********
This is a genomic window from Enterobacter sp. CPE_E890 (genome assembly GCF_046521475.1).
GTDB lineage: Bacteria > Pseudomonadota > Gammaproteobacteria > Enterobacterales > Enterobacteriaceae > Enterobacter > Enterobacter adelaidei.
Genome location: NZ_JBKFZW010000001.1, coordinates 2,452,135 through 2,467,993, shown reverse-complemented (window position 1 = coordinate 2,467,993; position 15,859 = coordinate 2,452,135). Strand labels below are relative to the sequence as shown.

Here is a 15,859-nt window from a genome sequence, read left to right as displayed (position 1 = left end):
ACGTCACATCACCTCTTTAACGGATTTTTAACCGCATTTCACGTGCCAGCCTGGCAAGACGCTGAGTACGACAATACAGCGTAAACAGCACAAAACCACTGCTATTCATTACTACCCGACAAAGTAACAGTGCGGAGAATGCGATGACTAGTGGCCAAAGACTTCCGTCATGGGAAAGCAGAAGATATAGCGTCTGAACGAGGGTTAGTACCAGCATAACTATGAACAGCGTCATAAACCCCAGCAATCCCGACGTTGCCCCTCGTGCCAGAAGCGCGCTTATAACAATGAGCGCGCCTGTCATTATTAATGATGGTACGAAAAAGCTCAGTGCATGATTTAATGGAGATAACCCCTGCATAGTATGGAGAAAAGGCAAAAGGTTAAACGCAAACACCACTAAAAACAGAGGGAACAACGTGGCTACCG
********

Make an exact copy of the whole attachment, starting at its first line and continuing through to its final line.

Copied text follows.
This is a genomic window from Enterobacter sp. CPE_E890 (genome assembly GCF_046521475.1).
GTDB lineage: Bacteria > Pseudomonadota > Gammaproteobacteria > Enterobacterales > Enterobacteriaceae > Enterobacter > Enterobacter adelaidei.
Genome location: NZ_JBKFZW010000001.1, coordinates 2,452,135 through 2,467,993, shown reverse-complemented (window position 1 = coordinate 2,467,993; position 15,859 = coordinate 2,452,135). Strand labels below are relative to the sequence as shown.

Here is a 15,859-nt window from a genome sequence, read left to right as displayed (position 1 = left end):
ACGTCACATCACCTCTTTAACGGATTTTTAACCGCATTTCACGTGCCAGCCTGGCAAGACGCTGAGTACGACAATACAGCGTAAACAGCACAAAACCACTGCTATTCATTACTACCCGACAAAGTAACAGTGCGGAGAATGCGATGACTAGTGGCCAAAGACTTCCGTCATGGGAAAGCAGAAGATATAGCGTCTGAACGAGGGTTAGTACCAGCATAACTATGAACAGCGTCATAAACCCCAGCAATCCCGACGTTGCCCCTCGTGCCAGAAGCGCGCTTATAACAATGAGCGCGCCTGTCATTATTAATGATGGTACGAAAAAGCTCAGTGCATGATTTAATGGAGATAACCCCTGCATAGTATGGAGAAAAGGCAAAAGGTTAAACGCAAACACCACTAAAAACAGAGGGAACAACGTGGCTACCG